Apartheid on the beaches

This is the blog of a 25-year-old bookmark. I proudly boast my own Hallmark serial number, 95 HBM 80-1.

Twenty-five years, and I don’t look a day older than one! Alas, I can’t say the same for my Travelling Companion. I spend most of my time inside a book (well, duh) while the TC sees the world. Read all about me and follow my blog posts to share my experiences as bookmark and travelling worm.

I keep saying:

I’ll keep it meaningful. Like a t-shirt.

So here we go, a “meaningful” post at last.

I’ve been spending some time in the TC’s scrapbook

Me in the Travelling Companion’s scrapbook:

Me in scrapbook

Please excuse the quality of the next couple of images. The TC is not a great photographer at the best of times. These pictures are scanned in from a photo she took in 1979, using who knows what cheap non-digital apparatus.

The scrapbook entry shows a signpost on the beach at Simons Town, near Cape Town in South Africa. The year is 1979.

Apartheid on the beaches

Looking closer:

Apartheid on the beaches

Here’s what it says:





There may be a few readers who can’t even imagine what that means. You might have an inkling, but doubt that it can possibly be true. The sad fact is, the signpost does mean this: Only white people were allowed on the beach.

“White people” — what does that mean? It means someone who has been classified as white. Short and simple. But not easy.

If asked, the TC will narrate in great detail how weird it was growing up as a child in apartheid-governed South Africa. At first, of course, you accept that there are separate buses, separate trains, even separate benches in the park. Every child learns the environment as it is presented to her. But then you start wondering, seeing the absurdities and questioning the sanity of all around you.

That might be when the TC started taking photos like the one above.

Published in: on 28 June 2008 at 3:20 pm  Comments (3)  
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This is the blog of a 25-year-old bookmark. I proudly boast my own Hallmark serial number, 95 HBM 80-1.

Twenty-five years, and I don’t look a day older than one! Alas, I can’t say the same for my Travelling Companion. I spend most of my time inside a book (well, duh) while the TC sees the world. Read all about me and follow my blog posts to share my experiences as bookmark and travelling worm.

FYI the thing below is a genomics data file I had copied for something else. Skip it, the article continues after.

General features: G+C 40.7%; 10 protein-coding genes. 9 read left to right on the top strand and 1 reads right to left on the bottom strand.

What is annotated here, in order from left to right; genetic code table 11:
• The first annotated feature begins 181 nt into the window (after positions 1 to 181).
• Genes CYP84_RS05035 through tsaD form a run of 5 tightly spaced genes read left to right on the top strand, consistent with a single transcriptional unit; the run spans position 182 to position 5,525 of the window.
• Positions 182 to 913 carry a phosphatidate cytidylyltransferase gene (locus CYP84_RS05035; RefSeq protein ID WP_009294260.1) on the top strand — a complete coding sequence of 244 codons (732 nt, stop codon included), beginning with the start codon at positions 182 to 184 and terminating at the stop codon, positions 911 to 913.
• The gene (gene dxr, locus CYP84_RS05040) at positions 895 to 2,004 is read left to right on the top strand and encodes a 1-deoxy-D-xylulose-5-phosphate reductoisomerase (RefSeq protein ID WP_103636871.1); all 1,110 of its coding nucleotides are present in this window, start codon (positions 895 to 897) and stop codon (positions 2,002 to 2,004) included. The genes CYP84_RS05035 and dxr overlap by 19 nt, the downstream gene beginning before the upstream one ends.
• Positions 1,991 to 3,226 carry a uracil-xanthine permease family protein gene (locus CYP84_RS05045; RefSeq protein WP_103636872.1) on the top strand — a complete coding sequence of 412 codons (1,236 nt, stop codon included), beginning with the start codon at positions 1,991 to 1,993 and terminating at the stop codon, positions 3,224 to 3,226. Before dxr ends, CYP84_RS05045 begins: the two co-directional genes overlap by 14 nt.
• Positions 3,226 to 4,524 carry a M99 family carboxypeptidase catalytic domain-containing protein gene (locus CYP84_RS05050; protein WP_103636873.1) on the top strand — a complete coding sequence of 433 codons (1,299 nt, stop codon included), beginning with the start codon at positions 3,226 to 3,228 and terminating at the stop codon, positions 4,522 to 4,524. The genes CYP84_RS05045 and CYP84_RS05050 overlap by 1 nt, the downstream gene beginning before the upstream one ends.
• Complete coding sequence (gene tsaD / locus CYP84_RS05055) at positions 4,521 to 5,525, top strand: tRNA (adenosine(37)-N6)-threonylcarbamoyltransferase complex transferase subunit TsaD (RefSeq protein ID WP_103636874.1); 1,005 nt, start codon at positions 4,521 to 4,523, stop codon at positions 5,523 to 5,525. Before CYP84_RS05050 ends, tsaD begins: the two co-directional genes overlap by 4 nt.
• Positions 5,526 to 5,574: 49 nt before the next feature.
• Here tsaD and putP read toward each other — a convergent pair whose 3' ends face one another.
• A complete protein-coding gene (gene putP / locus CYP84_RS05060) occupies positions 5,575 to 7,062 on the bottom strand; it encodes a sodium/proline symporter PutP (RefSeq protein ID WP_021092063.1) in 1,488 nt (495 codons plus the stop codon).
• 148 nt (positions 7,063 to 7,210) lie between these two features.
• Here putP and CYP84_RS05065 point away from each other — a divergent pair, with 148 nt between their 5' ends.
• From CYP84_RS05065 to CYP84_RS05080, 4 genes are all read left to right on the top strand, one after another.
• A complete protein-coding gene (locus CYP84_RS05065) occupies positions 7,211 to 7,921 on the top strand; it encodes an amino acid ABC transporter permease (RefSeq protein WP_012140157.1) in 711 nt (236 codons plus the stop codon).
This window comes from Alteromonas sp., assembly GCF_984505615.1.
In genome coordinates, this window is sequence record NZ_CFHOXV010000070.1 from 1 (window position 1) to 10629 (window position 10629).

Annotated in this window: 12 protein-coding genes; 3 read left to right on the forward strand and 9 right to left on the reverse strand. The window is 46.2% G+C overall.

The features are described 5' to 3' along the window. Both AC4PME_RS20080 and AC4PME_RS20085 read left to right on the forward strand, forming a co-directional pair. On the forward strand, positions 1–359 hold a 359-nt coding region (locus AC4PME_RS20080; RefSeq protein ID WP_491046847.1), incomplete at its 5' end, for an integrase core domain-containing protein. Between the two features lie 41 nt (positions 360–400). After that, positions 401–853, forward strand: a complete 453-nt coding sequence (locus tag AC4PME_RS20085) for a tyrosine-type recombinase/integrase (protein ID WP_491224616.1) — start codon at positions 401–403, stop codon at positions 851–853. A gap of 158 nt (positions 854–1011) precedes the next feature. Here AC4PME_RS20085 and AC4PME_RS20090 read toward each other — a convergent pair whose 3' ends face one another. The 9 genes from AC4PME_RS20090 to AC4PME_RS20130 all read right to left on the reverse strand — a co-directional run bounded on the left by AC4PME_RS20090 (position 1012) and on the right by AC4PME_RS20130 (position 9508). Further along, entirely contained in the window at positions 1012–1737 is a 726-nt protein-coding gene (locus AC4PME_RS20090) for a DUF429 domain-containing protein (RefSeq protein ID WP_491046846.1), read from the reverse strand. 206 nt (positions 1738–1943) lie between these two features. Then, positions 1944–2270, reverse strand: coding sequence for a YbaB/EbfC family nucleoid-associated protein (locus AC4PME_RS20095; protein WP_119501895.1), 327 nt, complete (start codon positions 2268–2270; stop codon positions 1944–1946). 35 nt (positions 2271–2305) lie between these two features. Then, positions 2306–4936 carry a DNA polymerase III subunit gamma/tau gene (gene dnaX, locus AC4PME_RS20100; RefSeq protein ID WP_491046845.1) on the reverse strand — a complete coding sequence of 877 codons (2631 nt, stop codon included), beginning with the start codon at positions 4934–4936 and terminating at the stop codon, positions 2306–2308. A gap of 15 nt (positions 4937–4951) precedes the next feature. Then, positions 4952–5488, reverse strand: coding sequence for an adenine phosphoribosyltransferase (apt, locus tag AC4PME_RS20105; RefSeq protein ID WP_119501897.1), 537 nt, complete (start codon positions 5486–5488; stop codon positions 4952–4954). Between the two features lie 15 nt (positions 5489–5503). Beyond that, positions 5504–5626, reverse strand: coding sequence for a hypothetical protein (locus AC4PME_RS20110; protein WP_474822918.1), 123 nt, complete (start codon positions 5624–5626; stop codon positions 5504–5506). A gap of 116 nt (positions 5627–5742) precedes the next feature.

I’ll keep it meaningful. Like a t-shirt.

Today’s travel notes

We passed through Goulburn last weekend. Goulburn is a city (it has a couple of cathedrals) in New South Wales, Australia. It’s kind of a detour between Sydney and Canberra. At least, that’s how I’ve always thought of it.

My impressions? “Oh no, what am I doing here?” closely followed by “Ah yes, that was good”.

First we went to the outskirts of the town (yes, I do know it’s a city but it’s rather small) to find Drool. He’s our latest acquisition — a rather fetching gargoyle. There’s a photograph somewhere below. He hales from the Menduni Garden Artistry centre, 26-28 Gulson Street, Goulburn. I’d recommend a visit if you’re in the area. You’re greeted with big smiles, strong local accents and lots of variety, from devilish gargoyles to lightly-swaying giant emus and everything between.

Then we hit Goulburn in search of lunch. We found that and a lot of impressive architecture too.

Traveller’s tip

A warm worm is a happy worm.

Recommended restaurant

The Roses Cafe, 10 Montague Street, Goulburn, NSW.

Great pies and cheese pastries, fresh tasty salads, superb florentines with lots of nuts and stodge and a good layer of chocolate. Faultless service.

The book I’m in

I have just emerged from Falls the Shadow, by William Lashner. Alas, the TC (she with whom I travel) yanked me out when I was only half way through the book. I’m guessing she grew tired of it. I couldn’t help noticing this bit before I left, because I found it strangely apposite. It’s something said to the lawyer who is the anti-hero of the book, with his reply:

“You’re an insignificant worm.”
“Yes I am,” I said cheerfully, “on a useless piece of rock hurtling through a universe devoid of rhyme or reason.”

I suspect that Goulburnians might often hear the phrase “an insignificant town in the middle of nowhere”, or words to that effect. Goulburnians could reply with something like the lawyer’s response above.

Or maybe, like me, they would reply:

“Yes, but that’s irrelevant when you’re as good-looking as me.”

The photos

Me at the fountain in Belmore Park, Goulburn:


Me at the glasshouse in Belmore Park:


St Peter’s and St Paul’s Catholic cathedral (it’s just one building, probably named by someone in dire need of saintly appeasement):


St Saviour’s Anglican cathedral:


The Big Merino, one of Australia’s famous “big things”. They say you can go inside to buy souvenirs and to see the world through the ram’s eye at the top. I didn’t do that. This dude is more than 15 metres tall and weighs 97 tonnes:


The Goulburn Club, established 1877:


The inviting open door of the Goulburn Club:


The Roses Cafe has a narrow shop front, but is long and spacious inside, modern in hues of pink and purple:


A row of buildings in downtown Goulburn:


Get closer to me baby:


Technical College AD 1900, now the Goulburn Regional Conservatorium. If you peer inside, you’ll see lovely old wooden doors and staircase:


Drool the gargoyle:


A worm’s eye view

This section is for me to put things that are not necessarily relevant but meant something to this worm at the time. Here’s a shot of the dawn before we set out on the trip:


Other travelogues of note

These travellers have been to Goulburn too:

  • Elke went back to visit family.
  • Jamie went through on the way to Canberra.
  • Jon & Jules were impressed by the big merino.
  • Marillionkm gives lots of details.
  • Darryl writes about the drought.

First past the post

There are no wordpress.com blogs tagged “Goulburn”. This worm will be the first!

That’s all for today dudes.

A trip into a caffeine-head’s head